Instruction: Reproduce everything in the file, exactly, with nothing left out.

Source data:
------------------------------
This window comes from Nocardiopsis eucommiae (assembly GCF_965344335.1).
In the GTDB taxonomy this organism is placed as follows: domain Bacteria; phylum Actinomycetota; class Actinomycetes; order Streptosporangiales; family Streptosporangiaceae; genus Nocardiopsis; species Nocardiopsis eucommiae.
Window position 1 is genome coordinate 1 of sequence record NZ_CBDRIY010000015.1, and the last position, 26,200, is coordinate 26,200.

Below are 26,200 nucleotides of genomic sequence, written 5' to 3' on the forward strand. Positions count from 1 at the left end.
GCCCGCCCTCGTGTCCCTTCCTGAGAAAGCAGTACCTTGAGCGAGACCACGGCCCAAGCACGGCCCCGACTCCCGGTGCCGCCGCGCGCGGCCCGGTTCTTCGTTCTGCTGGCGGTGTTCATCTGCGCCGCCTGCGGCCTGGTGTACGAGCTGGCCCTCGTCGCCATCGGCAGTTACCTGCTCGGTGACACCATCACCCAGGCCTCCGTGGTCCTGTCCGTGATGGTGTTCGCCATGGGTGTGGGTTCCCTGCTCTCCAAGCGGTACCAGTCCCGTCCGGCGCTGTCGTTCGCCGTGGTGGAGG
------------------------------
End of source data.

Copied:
This window comes from Nocardiopsis eucommiae (assembly GCF_965344335.1).
In the GTDB taxonomy this organism is placed as follows: domain Bacteria; phylum Actinomycetota; class Actinomycetes; order Streptosporangiales; family Streptosporangiaceae; genus Nocardiopsis; species Nocardiopsis eucommiae.
Window position 1 is genome coordinate 1 of sequence record NZ_CBDRIY010000015.1, and the last position, 26,200, is coordinate 26,200.

Below are 26,200 nucleotides of genomic sequence, written 5' to 3' on the forward strand. Positions count from 1 at the left end.
GCCCGCCCTCGTGTCCCTTCCTGAGAAAGCAGTACCTTGAGCGAGACCACGGCCCAAGCACGGCCCCGACTCCCGGTGCCGCCGCGCGCGGCCCGGTTCTTCGTTCTGCTGGCGGTGTTCATCTGCGCCGCCTGCGGCCTGGTGTACGAGCTGGCCCTCGTCGCCATCGGCAGTTACCTGCTCGGTGACACCATCACCCAGGCCTCCGTGGTCCTGTCCGTGATGGTGTTCGCCATGGGTGTGGGTTCCCTGCTCTCCAAGCGGTACCAGTCCCGTCCGGCGCTGTCGTTCGCCGTGGTGGAGG